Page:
NHL Expansion Update
by Andrew Kulyk and Peter Farrell
Two teams will be added... but when?
Over the past year there has been significant buzz that the National Hockey League will add two teams to its 30 member roster. There are several reasons why this is happening now. Hockey has become a red hot commodity in the United States, with a new network contract and teams in many markets playing to near capacity. Up in Canada, the news gets even better, with a huge TV contract via Rogers and TSN fueling higher revenues for each team, and of course, higher salary floors and caps.
The last time the NHL added teams was back in 2000, when the Columbus Blue Jackets and the Minnesota Wild entered the league.
Right from the get go, the two front runners to land expansion franchises are Quebec City and Las Vegas, the two cities that have made formal applications to join the league.
Quebec City has twice been an NHL city. The Quebec Bulldogs played in the league’s early days, from 1878 to 1920. The Quebec Nordiques came over from the now defunct World Hockey Association in 1979, and lasted until 1995, when they were moved to Colorado. The Nordiques built a huge rivalry with the Sabres in the 1980s, remembered best for back to back best of 5 playoff series played between the two teams in 1983 and 1984.
Despite the small size of the market, Quebec City’s hopes ride on the shoulders of their corporate owner, Quebecor, which is making the formal application bid. This past fall, their glitzy new arena, named the Videotron Centre, made its debut right across the parking lot from the hallowed Le Colisee. In September, the Montreal Canadiens and Pittsburgh Penguins played an exhibition game before a packed house, and the venue is now the home of the junior league Quebec Remparts. At a cost of over $400-million, the 18,200 seat arena would immediately rocket to the top of the NHL rankings in terms of modern amenities and cutting edge technology.
The bid from Las Vegas is far more intriguing. Prospective owner Bill Foley has already secured deposits for over 13,000 tickets, with the new team set to play in a new arena under construction near the famed Las Vegas strip. NHL Commissioner Gary Bettman makes no illusions about his interest in sin city. Bettman has consistently shown his drive to place hockey in non traditional markets, with mixed results. A successful franchise in Las Vegas would represent the first franchise in the four major sports within the state of Nevada.
There are other cities in the fray. Seattle, a former NHL city from the early days, is often mentioned as a potential expansion or relocation city. The latest attempt to build a suitable arena comes from a prospective ownership group seeking zoning interpretations in the suburb of Tukwila for a new hockey venue.
Kansas City and its downtown Sprint Center would make a perfect home for an NHL team, a facility which has no permanent sports tenant. Potential owners there have derided the prohibitively high expansion fee, and have not submitted any formal bid. Same with Houston, which has a tightly worded lease with the owner of the NBA Houston Rockets, that allows only he to field an NHL team in that facility. Despite the league’s interest in the Houston market, no ownership group has come forward.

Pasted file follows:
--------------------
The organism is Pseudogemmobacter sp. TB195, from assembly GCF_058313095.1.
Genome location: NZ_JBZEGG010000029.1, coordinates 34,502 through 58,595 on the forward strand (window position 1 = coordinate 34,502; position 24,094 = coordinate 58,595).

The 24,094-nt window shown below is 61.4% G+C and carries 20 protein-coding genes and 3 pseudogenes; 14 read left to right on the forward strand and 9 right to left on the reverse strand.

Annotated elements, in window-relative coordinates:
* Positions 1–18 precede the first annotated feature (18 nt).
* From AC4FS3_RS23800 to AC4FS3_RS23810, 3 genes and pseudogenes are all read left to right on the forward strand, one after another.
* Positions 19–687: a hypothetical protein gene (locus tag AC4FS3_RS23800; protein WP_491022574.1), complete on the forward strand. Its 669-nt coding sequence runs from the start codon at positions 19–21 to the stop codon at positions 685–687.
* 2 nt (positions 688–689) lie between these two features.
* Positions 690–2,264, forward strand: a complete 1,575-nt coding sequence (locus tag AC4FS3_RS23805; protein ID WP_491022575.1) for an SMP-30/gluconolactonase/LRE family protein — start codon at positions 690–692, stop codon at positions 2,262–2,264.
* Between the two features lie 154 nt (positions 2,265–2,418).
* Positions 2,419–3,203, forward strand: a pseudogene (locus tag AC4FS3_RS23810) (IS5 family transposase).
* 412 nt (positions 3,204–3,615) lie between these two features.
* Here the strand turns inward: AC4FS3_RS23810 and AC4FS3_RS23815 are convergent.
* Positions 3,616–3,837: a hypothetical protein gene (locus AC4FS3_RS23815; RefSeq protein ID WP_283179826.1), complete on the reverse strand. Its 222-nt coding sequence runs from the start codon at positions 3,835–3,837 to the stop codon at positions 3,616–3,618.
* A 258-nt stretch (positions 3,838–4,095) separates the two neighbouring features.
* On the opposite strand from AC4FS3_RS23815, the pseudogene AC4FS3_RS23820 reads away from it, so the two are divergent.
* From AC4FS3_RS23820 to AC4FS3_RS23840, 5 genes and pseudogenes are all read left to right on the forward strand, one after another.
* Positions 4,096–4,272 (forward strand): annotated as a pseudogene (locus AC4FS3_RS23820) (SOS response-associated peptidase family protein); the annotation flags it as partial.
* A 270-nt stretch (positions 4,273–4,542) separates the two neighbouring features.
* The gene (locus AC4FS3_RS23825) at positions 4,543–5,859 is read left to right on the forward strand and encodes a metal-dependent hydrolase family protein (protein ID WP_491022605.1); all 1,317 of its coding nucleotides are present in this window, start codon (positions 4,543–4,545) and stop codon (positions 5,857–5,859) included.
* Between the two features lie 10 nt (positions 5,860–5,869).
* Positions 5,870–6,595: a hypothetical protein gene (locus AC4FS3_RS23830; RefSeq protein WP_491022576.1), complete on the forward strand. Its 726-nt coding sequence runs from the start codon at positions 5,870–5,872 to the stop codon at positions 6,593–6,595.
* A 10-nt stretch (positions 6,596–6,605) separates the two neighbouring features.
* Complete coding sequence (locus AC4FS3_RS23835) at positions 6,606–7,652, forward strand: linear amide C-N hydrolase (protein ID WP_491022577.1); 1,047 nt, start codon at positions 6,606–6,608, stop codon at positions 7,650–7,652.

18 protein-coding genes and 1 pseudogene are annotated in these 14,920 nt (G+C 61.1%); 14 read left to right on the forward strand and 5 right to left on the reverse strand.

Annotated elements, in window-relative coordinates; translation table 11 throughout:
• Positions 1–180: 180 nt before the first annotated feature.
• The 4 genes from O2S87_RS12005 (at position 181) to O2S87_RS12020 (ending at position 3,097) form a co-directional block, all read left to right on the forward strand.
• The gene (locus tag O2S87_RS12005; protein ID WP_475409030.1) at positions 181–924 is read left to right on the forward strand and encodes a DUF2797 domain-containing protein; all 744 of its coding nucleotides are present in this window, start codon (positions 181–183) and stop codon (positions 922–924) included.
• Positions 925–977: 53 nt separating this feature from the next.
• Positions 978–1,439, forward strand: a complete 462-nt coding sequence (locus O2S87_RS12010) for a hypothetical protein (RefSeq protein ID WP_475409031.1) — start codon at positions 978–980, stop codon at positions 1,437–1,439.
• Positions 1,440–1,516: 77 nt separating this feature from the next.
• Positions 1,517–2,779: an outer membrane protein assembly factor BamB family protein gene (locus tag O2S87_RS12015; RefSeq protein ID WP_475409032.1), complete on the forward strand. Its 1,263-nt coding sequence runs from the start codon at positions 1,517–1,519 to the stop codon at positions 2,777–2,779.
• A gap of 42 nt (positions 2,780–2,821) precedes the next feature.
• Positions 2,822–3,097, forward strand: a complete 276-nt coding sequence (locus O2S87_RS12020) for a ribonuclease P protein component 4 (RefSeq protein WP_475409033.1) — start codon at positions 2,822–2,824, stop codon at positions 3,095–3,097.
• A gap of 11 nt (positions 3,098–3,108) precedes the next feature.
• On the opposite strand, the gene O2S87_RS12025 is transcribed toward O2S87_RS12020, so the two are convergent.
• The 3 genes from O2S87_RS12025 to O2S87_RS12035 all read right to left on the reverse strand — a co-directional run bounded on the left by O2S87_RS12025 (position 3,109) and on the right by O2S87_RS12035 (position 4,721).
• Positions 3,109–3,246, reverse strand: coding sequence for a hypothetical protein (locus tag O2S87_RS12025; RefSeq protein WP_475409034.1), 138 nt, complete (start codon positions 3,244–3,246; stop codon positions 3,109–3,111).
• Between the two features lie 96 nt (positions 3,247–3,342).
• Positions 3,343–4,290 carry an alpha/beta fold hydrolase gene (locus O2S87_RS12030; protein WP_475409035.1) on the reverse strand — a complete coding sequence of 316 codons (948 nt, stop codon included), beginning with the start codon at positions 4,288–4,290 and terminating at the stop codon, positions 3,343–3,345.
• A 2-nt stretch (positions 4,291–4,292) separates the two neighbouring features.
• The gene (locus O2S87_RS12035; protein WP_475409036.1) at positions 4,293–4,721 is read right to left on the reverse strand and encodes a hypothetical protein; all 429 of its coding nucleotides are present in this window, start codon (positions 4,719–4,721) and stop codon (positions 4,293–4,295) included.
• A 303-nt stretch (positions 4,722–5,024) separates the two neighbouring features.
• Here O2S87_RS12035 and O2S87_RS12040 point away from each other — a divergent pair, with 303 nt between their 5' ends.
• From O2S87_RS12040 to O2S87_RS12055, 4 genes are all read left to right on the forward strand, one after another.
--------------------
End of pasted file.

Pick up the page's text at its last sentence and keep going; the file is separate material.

Back in Canada, repeated interest in an NHL team has come from markets not far from Buffalo, where businessman Jim Balsillie has made three attempts to bring a franchise to Hamilton or to the Kitchener/Waterloo area. Either market would require indemnification to the Buffalo Sabres and the Toronto Maple Leafs, teams that rely on season ticket sales and support from these cities.
Same from Markham, Ontario, a suburb northeast of Toronto, which unveiled plans three years ago for a 20,000 seat NHL-ready arena. No dirt has been turned and those arena plans appear to be in limbo. There was no formal application made from any interests in southern Ontario. Nonetheless, speculation remains ever present.
Add to the mix that several franchises are candidates for relocation. The Arizona Coyotes continue to be a basket case, and even talked about returning to their former home in downtown Phoenix, before signing a new agreement to play in Glendale for the next two seasons. In Carolina, there are rumblings that owner Peter Karmanos might sell the team to interests which would relocate the team, possibly back to Hartford, or to Quebec City. The Florida Panthers seem safe for now, where they signed a new lease to continue playing in Sunrise, Florida in front of oceans of empty seats. And the New York Islanders are now at the Barclays Center in Brooklyn, a dreadful venue for hockey with terrible sightlines. They too are getting little traction in terms of robust fan support.
One thing is for sure—by 2017-2018 the league could look much different, with two 16 team conferences, expansion in the AHL and ECHL to accommodate minor league prospects playing for their major league clubs, a fresh $1-billion in revenue from the expansion fees coming in from the new entrants. And as for an expansion draft? General Managers will be salivating on the very notion of dumping costly contracts on their expansion draft lists. Stay tuned.blog comments powered by Disqus
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